[Brandon] They live in Australia. I’m like, “Oh, right.” The word fall is a default term for me that means a certain thing. It’s really crazy.

[Amal] No one even calls it fall in the UK. It’s always autumn. But I had an experience with that where I used to… I still do, but it’s on hiatus… Edit this poetry journal called Goblin Fruit. Our art director, Oliver Hunter, for a while was living in Australia. We were very seasonally focused, very four seasons. Like literally, the seasons got woven into the themes of the poetry, and we’d always be asking Ollie to illustrate it accordingly. Which we didn’t realize until literally three years into the project…


[Amal] That this meant that he was always drawing the autumn stuff in his spring and so on. At some point, he pointed that out, kind of bemusedly, and we felt terrible. I mean, just never thought about it.

[Maurice] I’m really just struggling here. I’m just like, “Man, do I have sort of a default that I’m just blind to?” Then I go, “You know what, I… For me, it’s actually a matter of faith.” Because, and I didn’t realize it until recently, I’ll always write characters with a certain faith. And they’re always questioning their faith perspective. But their faith perspective, for a long time, was always default Christianity. I was just like, I’m going to go out on a limb, and believe that people don’t necessarily worship in Christianity.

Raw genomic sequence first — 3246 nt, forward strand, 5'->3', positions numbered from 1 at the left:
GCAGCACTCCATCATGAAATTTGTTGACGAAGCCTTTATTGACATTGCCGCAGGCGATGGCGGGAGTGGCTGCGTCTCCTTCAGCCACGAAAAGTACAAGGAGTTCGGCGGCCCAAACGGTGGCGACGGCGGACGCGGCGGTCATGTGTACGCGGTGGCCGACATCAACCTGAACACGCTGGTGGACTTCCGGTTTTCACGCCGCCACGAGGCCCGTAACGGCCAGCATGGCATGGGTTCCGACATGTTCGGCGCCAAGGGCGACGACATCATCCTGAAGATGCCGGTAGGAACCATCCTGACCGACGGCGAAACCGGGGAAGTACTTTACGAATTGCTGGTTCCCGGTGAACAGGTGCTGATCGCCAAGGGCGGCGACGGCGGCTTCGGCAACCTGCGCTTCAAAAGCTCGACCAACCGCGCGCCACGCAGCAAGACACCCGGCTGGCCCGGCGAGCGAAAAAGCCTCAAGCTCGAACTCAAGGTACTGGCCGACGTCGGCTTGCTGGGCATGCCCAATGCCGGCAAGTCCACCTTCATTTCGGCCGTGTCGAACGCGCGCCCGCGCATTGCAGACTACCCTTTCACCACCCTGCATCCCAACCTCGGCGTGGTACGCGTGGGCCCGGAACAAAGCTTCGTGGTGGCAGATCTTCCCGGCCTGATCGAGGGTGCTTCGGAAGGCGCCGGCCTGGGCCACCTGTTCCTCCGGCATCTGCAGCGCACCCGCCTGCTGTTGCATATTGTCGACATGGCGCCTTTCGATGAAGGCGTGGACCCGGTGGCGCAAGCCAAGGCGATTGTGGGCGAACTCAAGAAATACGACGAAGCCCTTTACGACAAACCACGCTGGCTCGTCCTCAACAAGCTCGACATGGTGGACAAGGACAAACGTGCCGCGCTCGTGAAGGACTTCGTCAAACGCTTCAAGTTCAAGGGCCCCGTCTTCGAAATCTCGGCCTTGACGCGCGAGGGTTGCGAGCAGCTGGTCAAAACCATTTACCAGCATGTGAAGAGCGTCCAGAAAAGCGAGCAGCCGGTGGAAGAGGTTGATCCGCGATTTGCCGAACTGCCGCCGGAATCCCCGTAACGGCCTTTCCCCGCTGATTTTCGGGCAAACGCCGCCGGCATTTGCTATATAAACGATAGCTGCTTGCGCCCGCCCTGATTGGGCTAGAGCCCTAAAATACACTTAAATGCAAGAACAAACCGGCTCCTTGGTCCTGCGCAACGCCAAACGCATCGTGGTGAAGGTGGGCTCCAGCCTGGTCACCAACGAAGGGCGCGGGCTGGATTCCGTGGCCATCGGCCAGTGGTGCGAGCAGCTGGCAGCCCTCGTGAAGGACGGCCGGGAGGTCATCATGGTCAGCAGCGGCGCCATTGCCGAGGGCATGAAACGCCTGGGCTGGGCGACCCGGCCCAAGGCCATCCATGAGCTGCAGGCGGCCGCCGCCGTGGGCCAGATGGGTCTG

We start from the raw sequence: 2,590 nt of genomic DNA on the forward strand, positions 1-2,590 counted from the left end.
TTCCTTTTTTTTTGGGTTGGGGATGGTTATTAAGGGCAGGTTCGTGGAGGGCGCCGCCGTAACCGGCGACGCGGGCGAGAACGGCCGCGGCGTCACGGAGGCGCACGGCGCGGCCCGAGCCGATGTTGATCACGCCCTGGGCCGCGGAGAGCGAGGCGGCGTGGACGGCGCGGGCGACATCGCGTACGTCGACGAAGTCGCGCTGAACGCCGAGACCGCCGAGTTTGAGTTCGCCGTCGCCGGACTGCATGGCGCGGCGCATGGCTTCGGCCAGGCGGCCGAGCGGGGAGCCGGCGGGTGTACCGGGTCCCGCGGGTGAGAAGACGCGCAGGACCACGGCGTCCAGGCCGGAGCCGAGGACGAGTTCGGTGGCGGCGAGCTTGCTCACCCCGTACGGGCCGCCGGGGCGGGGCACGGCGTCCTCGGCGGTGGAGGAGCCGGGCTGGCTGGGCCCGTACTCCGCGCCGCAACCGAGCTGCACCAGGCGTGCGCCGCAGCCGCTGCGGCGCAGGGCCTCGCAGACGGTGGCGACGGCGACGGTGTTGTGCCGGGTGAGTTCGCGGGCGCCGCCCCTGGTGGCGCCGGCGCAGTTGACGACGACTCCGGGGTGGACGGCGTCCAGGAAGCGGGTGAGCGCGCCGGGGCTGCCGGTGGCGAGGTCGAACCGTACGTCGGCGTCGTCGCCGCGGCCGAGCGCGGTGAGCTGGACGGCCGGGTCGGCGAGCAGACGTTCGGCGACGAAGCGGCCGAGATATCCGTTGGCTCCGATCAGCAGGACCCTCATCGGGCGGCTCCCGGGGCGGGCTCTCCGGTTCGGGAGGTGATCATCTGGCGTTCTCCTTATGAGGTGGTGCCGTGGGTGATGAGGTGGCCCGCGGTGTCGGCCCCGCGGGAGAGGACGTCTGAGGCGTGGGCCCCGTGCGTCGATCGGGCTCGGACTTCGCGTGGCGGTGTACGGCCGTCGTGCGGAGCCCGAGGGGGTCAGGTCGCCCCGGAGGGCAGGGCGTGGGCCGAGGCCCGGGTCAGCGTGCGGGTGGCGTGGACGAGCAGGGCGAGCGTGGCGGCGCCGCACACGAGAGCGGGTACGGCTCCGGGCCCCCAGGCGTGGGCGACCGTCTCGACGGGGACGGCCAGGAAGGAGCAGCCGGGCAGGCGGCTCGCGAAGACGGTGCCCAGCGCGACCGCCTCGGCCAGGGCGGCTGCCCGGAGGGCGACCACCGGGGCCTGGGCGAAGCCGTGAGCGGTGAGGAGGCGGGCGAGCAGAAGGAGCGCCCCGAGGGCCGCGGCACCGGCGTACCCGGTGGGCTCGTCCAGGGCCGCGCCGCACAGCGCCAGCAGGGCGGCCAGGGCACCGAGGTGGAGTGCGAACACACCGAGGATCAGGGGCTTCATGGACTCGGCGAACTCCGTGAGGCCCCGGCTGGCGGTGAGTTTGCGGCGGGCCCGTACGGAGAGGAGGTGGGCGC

[Mary] Well, and even within that, there’s multiple…

[Maurice] And there’s multiple… Right. So I’ve been very conscious about the faith perspectives that I’m portraying and that I’m examining in the stories, because there are obviously other default… Other faith perspectives. I’m like, “Isn’t this great for me to start to explore those in my characters?”

[Amal] I love that example, because it is so useful, especially when talking in genre. Because I think that it’s equally possible and happens a lot that geeky nerds who come from science backgrounds will assume a default of atheism for everyone. Because it’s what… it’s their belief. It’s like, “Well, how can you be rational and believe in God?” And stuff… Like, we talked about in the conflicts episode before. But in doing that, they miss out on like, “Well, but wait… But people are religious. People do in fact believe things. How are you going to get at that and represent that and do so specifically in a way that doesn’t cater to your biases?” Like, are you going to, if you’re an atheist, put religious people in your books who are sympathetic and who aren’t just deluded?